Intelligence quotient (IQ)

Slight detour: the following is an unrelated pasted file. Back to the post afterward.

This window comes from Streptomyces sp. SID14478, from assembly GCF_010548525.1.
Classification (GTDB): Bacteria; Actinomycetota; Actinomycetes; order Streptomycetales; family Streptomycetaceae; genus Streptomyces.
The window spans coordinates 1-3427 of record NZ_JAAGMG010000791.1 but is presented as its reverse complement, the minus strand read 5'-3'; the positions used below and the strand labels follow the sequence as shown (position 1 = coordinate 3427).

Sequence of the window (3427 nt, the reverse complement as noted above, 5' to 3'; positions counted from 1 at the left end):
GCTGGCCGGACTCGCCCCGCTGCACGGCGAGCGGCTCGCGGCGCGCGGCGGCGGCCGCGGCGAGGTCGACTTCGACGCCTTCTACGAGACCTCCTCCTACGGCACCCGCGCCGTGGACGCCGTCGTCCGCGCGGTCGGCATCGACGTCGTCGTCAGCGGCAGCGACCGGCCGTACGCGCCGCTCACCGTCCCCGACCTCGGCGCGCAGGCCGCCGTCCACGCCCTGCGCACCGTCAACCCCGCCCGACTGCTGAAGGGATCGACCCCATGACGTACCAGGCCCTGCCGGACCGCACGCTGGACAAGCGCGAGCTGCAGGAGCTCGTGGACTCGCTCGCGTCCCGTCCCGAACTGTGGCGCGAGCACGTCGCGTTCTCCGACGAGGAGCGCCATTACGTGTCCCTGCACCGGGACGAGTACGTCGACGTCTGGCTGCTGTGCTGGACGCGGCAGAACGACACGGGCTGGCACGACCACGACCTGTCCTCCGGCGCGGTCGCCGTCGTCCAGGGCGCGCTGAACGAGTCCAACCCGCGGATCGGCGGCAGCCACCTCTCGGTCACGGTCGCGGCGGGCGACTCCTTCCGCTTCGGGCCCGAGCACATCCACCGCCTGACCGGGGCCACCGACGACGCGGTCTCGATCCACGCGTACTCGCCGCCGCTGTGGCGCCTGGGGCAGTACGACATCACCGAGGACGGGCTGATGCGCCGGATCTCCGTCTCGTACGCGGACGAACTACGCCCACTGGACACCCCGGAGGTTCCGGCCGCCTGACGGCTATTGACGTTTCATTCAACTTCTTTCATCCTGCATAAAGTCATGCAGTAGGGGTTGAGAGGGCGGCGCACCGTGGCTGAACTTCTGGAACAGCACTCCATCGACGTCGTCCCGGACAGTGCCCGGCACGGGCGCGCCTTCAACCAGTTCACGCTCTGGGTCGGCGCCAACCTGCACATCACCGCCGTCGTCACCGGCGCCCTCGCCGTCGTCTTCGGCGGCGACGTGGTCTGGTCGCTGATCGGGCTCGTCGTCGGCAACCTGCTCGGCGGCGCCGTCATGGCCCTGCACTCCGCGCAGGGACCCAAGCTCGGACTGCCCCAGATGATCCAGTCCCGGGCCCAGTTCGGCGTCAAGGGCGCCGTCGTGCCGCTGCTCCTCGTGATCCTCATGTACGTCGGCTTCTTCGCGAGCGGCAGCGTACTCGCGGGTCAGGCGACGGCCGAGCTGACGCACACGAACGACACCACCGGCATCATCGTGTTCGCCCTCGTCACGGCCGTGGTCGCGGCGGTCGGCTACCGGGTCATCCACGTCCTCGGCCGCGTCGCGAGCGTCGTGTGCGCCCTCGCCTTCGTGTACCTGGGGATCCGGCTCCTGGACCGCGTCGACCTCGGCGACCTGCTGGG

An intelligence quotient (IQ) is a total score derived from a set of standardized tests or subtests designed to assess human intelligence. The abbreviation "IQ" was coined by the psychologist William Stern for the German term Intelligenzquotient, his term for a scoring method for intelligence tests at University of Breslau he advocated in a 1912 book. Historically, IQ was a score obtained by dividing a person's mental age score, obtained by administering an intelligence test, by the person's chronological age, both expressed in terms of years and months. The resulting fraction (quotient) was multiplied by 100 to obtain the IQ score. For modern IQ tests, the raw score is transformed to a normal distribution with mean 100 and standard deviation 15. This results in approximately two-thirds of the population scoring between IQ 85 and IQ 115 and about 2.5 percent each above 130 and below 70.
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